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I work with OpenGL4.X .Recently I read this Apple OpenGLES2 doc where it is stated that using interleaved attribute arrays improves performance on IOS mobile devices and is the recommended way (instead of using blocks of attributes).

For those who didn't understand what I mean here is an example:

Block of attributes in a single attribute array:

 float vertices[]{
 //Triangle vertices:

  v0x , v0y , v0z ,
  v1x , v1y , v1z ,
  v2x , v2y , v2z ,

  //Triangle UVs:

  uv0s , uv0t ,
  uv1s , uv1t ,
  uv2s , uv2t ,

  //Triangle Normals:
  n0x , n0y , n0z ,
  n1x , n1y , n1z ,
  n2x , n2y , n2z 

}

Interleaved attribute array:

 float vertices[]{


  v0x , v0y , v0z ,
  uv0s , uv0t ,          ////vertex 1 attributes
  n0x , n0y , n0z ,

  v1x , v1y , v1z ,
  uv1s , uv1t ,         ///vertex 2 attributes
  n1x , n1y , n1z ,

  v2x , v2y , v2z ,
  uv2s , uv2t ,         ///vertex 3 attributes
  n2x , n2y , n2z 

}

So my question is : Is it also true for OpenGL running on desktop GPUs ? If yes ,then how big the performance gain can theoretically be ?

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possible duplicate of How does interleaved vertex submission help performance? – legends2k Feb 11 '14 at 4:59
up vote 5 down vote accepted

Is it also true for OpenGL running on desktop GPUs ?

From Vertex specification wiki page :

As a general rule, you should use interleaved attributes wherever possible. Obviously if you need to change certain attributes and not others, then interleaving the ones that change with those that don't is not a good idea.


how big the performance gain can theoretically be ?

I can't really answer that, but I wouldn't expect huge improvement. The only sure way is to measure.

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+1 for the Wiki ref.I always forget about its existence ! – Michael IV Feb 14 '13 at 12:49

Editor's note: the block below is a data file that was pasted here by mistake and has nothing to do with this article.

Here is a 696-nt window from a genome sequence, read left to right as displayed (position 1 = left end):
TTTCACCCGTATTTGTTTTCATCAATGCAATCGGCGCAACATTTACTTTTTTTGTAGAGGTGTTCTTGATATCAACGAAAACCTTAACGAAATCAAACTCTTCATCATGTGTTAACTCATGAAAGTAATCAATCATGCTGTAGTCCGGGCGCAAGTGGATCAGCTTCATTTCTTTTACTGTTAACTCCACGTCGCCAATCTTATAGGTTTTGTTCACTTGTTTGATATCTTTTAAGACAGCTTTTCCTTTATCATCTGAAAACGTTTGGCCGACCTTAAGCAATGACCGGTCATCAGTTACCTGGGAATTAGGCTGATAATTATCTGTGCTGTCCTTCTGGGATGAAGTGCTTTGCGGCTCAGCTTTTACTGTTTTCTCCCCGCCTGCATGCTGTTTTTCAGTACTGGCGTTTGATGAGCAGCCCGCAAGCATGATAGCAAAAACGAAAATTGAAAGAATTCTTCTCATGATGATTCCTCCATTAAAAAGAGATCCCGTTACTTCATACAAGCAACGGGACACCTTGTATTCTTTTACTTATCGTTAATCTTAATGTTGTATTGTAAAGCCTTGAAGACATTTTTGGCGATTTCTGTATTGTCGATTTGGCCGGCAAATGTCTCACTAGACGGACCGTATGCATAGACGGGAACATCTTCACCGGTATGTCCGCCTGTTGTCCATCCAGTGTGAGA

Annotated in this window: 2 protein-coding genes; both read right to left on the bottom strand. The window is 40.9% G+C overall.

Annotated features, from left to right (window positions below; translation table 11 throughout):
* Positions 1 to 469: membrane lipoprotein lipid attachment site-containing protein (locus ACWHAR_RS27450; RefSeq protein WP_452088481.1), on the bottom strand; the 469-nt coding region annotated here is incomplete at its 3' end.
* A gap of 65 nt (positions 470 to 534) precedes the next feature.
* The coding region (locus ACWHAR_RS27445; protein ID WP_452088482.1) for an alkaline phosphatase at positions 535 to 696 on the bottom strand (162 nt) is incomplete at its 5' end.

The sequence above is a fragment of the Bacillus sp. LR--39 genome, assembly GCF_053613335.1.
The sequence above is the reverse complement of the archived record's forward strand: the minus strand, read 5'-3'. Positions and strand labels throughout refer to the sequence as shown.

The benefit of interleaved attribute arrays is memory locality. This means that all necessary vertex data is located next to each other and could be fetched more efficiently compared to data located in multiple buffers.

Having big number of vertices with many attributes might manifest the difference in performance. The values of big and many should be established by profiling.

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That is what I read too but how much it adds to performance in reality ? That is the question. – Michael IV Feb 14 '13 at 12:40
    
@MichaelIV "In reality"? - Depends on a million different things. What hardware? What driver? How many attributes? How many vertices? Do you have to change certain attributes dynamically? If yes, how to weight penalties in updating against penalties in rendering? What else are you doing in your pipeline, is it even bandwidth bound? - Really, do you want to hear numbers or what? – Christian Rau Feb 14 '13 at 13:29
    
I think you could put something extensive like this as an answer :) – Michael IV Feb 14 '13 at 14:34

In order for any optimization to be a performance gain, it must first optimize something that is a performance bottleneck. Unless it is currently a bottleneck, then doing anything about it will not necessarily improve performance.

There is no way to answer your question because any performance gain first depends on whether you are bottlenecked on vertex transfer performance (ie: what this optimizes). Unless you are actually pushing your graphics card so hard that your vertex shader, fragment shader, and CPU issues don't become bottlenecks, this won't matter.

And there's no way to know how much of a gain it is, because different hardware will respond differently. Different situations will respond differently based on how tight the bottleneck is.

Just interleave your attributes. It costs you nothing, requires minimal time or effort, and may be of non-trivial value performance-wise.

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Yes, I see, but the fact you still suggest using interleaving by default probably mean that is the best option in most cases. – Michael IV Feb 14 '13 at 18:06

I might be wrong, but my perception is that the GPU needs the data (vertices, normals, and uv maps) when rendering say a vertex of a triangle and if the buffer for vertices, normals, and uvmaps is large for an object e.g. a large sphere (rendered with glvertex not glsphere)...

The GPU has to go back and forth for vertices, normals, and uvmaps while rendering a small rectangle because it can't store all of those in a buffer inside itself.

Communication over the bus is generally slower than the processor speed.

Now, in this case interleaved arrays are a great a gain and reduce bus communication and the GPU can easily process interleaved arrays and will have all the data available for a particuler set of vertices being rendered.

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